It’s time for Georgia to get on ‘right side of history’
by Steve Dix
May 25, 2014 04:00 AM | 4990 views | 22 22 comments | 35 35 recommendations | email to a friend | print
In March 2003, my son told me that he had some news that I might not want to hear. I wasn’t sure what to expect.

“Dad, I want to go into the Peace Corps.”

He was nervous to tell me this because he assumed I’d want him to join the military because of our family’s long history of service. I spent two years at the Naval Academy and served during the Vietnam Era as a member of the U.S. Navy JAG Corps. My father was in the Royal Navy during World War II and my uncle served in the British Merchant Marine. My brother is a retired Air Force Colonel and my nephew, who is on active duty in the Army, flies Apache helicopters.

I’ve always been proud of my son, and I told him that service — no matter the kind — is still service to be admired.

After returning from the Peace Corps, he said a similar thing, “Dad, I have something to tell you.”

Only this time, the next words I heard were, “I’m gay.”

My first exposure to dealing with anyone who was gay was while I was on active duty. From time to time in my role as a Navy lawyer in the 1970s, I was assigned to represent gay sailors who were being administratively processed out of the service simply because it was discovered that they were gay. I cannot honestly say that I was sympathetic to them at that time, but invariably their service records were spotless. And yet in all but one case, there was nothing I could do to save their careers.

At that point, though, I was acutely aware that it was an incredible waste for the Navy to be discharging really good sailors, and that just made no sense.

So, like most people, I have my own journey of coming to embrace and celebrate marriage equality. There was never an “Aha!” moment for me, but rather a gradual chance to get to know people and realize — through seeing their struggles and yearning to be embraced as full and equal citizens under the law — just how much marriage equality really matters to me.

That’s why, when Josh came out to me, I wasn’t angry. I wasn’t upset, or uncomfortable. I was, as I always have been, proud of my son — for being an honest young man and true to himself. He’s a family man who I know would love to be married and be a father someday.

Ultimately, what matters most is what kind of a soldier, sailor, Marine or airman — and what kind of a person — you are. Do right by each other, treat people as you want to be treated, and respect the differences and diversity that make our nation such a great place to live, work and raise a family.

But we can always be better, and we can take a big step in the right direction by extending the freedom to marry to same-sex couples in Georgia and across our country.

Marriage matters, and it’s important to all of us. I’ve learned that lesson through the years in my own marriage, and my son — and everyone, frankly — deserves the same opportunity.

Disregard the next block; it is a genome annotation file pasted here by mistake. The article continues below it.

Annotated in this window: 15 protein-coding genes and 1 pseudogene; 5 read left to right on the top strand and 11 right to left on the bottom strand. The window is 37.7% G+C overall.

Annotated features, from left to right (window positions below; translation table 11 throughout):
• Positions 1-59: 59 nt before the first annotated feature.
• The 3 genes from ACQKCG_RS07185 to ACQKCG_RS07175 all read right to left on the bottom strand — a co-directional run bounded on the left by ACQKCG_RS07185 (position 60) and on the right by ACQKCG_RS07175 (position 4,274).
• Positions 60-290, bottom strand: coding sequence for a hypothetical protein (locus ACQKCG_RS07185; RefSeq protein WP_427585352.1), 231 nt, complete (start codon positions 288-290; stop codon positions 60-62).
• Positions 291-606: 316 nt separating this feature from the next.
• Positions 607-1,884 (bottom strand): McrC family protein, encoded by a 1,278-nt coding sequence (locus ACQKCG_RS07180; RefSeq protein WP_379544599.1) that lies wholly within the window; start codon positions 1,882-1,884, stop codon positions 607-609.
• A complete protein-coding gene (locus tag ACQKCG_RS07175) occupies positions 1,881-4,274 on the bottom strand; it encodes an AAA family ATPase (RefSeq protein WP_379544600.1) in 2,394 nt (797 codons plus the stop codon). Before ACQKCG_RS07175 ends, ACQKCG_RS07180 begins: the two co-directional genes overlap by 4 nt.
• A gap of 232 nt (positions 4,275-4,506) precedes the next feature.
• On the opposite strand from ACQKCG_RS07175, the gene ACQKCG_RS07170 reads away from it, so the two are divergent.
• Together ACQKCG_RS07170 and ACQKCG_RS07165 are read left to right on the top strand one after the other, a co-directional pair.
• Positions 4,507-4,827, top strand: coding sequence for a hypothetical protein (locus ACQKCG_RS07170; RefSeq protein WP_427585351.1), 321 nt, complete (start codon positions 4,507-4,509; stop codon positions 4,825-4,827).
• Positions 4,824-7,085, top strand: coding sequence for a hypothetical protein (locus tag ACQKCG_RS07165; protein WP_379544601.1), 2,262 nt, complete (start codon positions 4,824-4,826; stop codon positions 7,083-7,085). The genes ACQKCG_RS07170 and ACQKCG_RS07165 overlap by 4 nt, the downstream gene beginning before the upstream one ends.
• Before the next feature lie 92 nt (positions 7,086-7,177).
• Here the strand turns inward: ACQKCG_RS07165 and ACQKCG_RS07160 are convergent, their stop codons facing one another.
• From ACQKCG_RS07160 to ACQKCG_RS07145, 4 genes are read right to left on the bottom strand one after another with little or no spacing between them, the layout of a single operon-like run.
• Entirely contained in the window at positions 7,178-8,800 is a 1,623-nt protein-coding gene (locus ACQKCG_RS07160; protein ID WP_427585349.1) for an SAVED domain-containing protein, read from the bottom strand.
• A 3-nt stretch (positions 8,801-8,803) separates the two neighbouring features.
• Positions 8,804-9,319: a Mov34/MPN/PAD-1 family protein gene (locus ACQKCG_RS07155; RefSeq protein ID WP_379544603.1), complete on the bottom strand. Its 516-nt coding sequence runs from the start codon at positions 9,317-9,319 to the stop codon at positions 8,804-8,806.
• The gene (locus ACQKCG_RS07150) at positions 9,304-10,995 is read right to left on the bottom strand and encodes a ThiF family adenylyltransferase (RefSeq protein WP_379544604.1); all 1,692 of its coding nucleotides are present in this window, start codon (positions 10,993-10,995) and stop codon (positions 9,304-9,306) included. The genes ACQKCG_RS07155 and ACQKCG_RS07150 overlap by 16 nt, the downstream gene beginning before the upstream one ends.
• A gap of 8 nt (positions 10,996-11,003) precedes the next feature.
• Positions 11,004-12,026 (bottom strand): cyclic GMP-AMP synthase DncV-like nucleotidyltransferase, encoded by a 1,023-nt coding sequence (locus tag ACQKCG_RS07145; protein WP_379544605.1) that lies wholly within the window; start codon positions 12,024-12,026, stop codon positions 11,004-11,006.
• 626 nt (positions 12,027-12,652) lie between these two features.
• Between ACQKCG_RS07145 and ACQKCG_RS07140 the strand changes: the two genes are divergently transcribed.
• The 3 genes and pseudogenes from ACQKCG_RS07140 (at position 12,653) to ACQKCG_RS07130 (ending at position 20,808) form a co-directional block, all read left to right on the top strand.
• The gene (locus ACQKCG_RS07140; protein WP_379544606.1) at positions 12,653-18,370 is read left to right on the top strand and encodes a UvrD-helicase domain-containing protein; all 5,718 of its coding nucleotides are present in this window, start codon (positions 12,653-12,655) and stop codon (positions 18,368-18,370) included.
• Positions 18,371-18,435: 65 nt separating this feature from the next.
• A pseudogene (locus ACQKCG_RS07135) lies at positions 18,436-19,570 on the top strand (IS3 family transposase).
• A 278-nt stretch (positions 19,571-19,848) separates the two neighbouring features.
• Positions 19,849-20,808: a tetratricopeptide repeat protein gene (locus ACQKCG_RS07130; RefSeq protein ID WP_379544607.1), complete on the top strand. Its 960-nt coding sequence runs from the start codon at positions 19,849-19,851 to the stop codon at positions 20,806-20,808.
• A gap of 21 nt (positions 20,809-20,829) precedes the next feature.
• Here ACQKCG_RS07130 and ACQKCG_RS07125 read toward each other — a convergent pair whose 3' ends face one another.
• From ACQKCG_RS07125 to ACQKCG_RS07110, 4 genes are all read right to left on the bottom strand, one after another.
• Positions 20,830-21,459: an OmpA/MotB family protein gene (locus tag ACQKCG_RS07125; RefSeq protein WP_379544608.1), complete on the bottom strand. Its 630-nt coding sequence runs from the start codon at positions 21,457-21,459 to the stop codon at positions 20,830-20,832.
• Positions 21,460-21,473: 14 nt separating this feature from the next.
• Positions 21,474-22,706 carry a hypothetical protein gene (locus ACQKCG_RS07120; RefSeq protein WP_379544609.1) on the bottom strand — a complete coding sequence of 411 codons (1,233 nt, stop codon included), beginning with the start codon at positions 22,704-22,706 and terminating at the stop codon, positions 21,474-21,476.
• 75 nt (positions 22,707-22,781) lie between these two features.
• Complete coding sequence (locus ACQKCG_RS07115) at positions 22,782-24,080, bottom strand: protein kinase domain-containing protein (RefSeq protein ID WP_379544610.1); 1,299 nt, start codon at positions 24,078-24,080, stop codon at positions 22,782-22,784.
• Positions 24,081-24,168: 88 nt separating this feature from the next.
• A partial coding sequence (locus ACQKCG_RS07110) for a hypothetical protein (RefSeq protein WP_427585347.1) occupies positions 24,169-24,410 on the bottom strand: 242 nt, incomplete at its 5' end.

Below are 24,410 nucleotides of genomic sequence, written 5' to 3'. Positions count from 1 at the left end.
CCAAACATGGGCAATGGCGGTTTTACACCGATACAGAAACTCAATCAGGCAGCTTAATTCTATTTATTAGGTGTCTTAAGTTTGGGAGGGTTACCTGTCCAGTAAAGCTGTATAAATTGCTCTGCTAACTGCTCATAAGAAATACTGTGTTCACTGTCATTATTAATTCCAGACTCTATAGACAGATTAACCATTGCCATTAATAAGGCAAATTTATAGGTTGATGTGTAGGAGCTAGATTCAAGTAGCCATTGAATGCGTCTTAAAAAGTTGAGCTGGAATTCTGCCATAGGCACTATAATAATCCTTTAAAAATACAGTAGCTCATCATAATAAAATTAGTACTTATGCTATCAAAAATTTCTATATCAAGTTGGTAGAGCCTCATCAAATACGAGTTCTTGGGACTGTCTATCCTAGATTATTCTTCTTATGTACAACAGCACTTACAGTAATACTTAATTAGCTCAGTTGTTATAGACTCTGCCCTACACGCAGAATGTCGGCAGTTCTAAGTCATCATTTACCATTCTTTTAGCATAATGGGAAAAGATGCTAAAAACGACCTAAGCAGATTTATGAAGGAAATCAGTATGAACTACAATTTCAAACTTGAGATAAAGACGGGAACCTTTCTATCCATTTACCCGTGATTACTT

My son is now a Ph.D. candidate at the University of Georgia, where he just finished his dissertation proposal defense to excellent reviews. I’m not surprised, because he has always been a motivated, talented, creative thinker.

My daughter is married and expecting her first child this fall. I couldn’t be more thrilled for her. I must admit, though, that it’s hard to see my other child singled out and treated differently by the law and the state of Georgia just because of who he is. All I want for my son is that he has the same opportunity and chance to know the fulfillment and recognition of marriage like anyone else.

I have been married for more than 40 years, and like any father, I hope I’ve instilled good values in my children and shown them the importance of commitment and being there for one another through life’s ups and downs. Marriage isn’t always the easiest thing, but the most rewarding opportunities life gives us are rarely easy.

As a veteran, Memorial Day is always an important day for me to remember the brave men and women who’ve given the ultimate sacrifice in defense of our nation. I can’t help but wonder, though, how many of those soldiers gave their lives fighting for our freedoms, while simultaneously not having the basic freedom to marry the person they loved.

It’s time for the State of Georgia and Georgians to get on the right side of history.

Steve Dix of Cobb County served in the Navy’s Judge Advocate General’s Corps from 1973 to 1982. Since his release from active duty in 1979, he has been actively engaged in the practice of law, and most recently served as the Senior Vice President and General Counsel of a company located in Alpharetta.
Comments
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Cindy's Sister
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May 30, 2014
Wow, from the reaction to SgtMaj Armstrong's remarks, looks like he was right on target. The truth hurts!